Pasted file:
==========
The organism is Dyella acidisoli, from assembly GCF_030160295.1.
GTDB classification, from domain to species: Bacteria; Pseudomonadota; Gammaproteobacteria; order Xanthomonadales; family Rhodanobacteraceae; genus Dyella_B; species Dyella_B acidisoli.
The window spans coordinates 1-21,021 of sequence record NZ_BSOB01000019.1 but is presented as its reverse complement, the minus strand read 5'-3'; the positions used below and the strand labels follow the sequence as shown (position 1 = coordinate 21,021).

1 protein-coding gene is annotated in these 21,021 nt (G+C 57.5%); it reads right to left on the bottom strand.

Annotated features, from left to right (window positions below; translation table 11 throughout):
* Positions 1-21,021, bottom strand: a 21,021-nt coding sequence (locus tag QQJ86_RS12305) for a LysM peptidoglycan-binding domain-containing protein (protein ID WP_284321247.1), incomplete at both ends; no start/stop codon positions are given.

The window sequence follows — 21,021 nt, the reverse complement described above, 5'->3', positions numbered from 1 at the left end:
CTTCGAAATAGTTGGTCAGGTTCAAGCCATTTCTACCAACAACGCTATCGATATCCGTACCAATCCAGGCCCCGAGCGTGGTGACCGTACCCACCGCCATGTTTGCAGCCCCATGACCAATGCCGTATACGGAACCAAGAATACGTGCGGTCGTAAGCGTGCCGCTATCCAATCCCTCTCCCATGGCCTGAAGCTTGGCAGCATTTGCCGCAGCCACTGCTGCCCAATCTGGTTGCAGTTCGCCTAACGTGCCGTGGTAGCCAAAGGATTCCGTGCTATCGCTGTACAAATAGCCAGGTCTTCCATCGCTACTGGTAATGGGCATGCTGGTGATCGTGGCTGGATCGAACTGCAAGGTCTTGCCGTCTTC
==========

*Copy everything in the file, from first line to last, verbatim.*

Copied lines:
The organism is Dyella acidisoli, from assembly GCF_030160295.1.
GTDB classification, from domain to species: Bacteria; Pseudomonadota; Gammaproteobacteria; order Xanthomonadales; family Rhodanobacteraceae; genus Dyella_B; species Dyella_B acidisoli.
The window spans coordinates 1-21,021 of sequence record NZ_BSOB01000019.1 but is presented as its reverse complement, the minus strand read 5'-3'; the positions used below and the strand labels follow the sequence as shown (position 1 = coordinate 21,021).

1 protein-coding gene is annotated in these 21,021 nt (G+C 57.5%); it reads right to left on the bottom strand.

Annotated features, from left to right (window positions below; translation table 11 throughout):
* Positions 1-21,021, bottom strand: a 21,021-nt coding sequence (locus tag QQJ86_RS12305) for a LysM peptidoglycan-binding domain-containing protein (protein ID WP_284321247.1), incomplete at both ends; no start/stop codon positions are given.

The window sequence follows — 21,021 nt, the reverse complement described above, 5'->3', positions numbered from 1 at the left end:
CTTCGAAATAGTTGGTCAGGTTCAAGCCATTTCTACCAACAACGCTATCGATATCCGTACCAATCCAGGCCCCGAGCGTGGTGACCGTACCCACCGCCATGTTTGCAGCCCCATGACCAATGCCGTATACGGAACCAAGAATACGTGCGGTCGTAAGCGTGCCGCTATCCAATCCCTCTCCCATGGCCTGAAGCTTGGCAGCATTTGCCGCAGCCACTGCTGCCCAATCTGGTTGCAGTTCGCCTAACGTGCCGTGGTAGCCAAAGGATTCCGTGCTATCGCTGTACAAATAGCCAGGTCTTCCATCGCTACTGGTAATGGGCATGCTGGTGATCGTGGCTGGATCGAACTGCAAGGTCTTGCCGTCTTC